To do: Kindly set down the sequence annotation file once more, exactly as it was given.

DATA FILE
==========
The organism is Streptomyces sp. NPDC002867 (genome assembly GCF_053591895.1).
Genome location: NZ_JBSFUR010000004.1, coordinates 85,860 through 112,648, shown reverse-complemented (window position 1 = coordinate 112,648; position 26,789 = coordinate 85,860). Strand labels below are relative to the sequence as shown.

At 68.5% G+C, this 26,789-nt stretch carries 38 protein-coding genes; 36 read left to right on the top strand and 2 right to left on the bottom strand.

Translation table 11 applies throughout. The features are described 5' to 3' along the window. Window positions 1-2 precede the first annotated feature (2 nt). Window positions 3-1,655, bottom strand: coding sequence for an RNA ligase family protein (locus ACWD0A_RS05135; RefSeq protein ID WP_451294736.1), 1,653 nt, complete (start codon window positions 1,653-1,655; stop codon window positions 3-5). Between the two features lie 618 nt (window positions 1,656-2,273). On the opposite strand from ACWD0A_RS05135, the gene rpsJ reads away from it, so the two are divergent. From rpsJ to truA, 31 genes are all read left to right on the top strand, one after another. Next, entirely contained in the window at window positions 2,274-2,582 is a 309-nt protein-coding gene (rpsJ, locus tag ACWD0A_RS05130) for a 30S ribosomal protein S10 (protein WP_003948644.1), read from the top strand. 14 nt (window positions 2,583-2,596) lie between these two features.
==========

The organism is Streptomyces sp. NPDC002867 (genome assembly GCF_053591895.1).
Genome location: NZ_JBSFUR010000004.1, coordinates 85,860 through 112,648, shown reverse-complemented (window position 1 = coordinate 112,648; position 26,789 = coordinate 85,860). Strand labels below are relative to the sequence as shown.

At 68.5% G+C, this 26,789-nt stretch carries 38 protein-coding genes; 36 read left to right on the top strand and 2 right to left on the bottom strand.

Translation table 11 applies throughout. The features are described 5' to 3' along the window. Window positions 1-2 precede the first annotated feature (2 nt). Window positions 3-1,655, bottom strand: coding sequence for an RNA ligase family protein (locus ACWD0A_RS05135; RefSeq protein ID WP_451294736.1), 1,653 nt, complete (start codon window positions 1,653-1,655; stop codon window positions 3-5). Between the two features lie 618 nt (window positions 1,656-2,273). On the opposite strand from ACWD0A_RS05135, the gene rpsJ reads away from it, so the two are divergent. From rpsJ to truA, 31 genes are all read left to right on the top strand, one after another. Next, entirely contained in the window at window positions 2,274-2,582 is a 309-nt protein-coding gene (rpsJ, locus tag ACWD0A_RS05130) for a 30S ribosomal protein S10 (protein WP_003948644.1), read from the top strand. 14 nt (window positions 2,583-2,596) lie between these two features.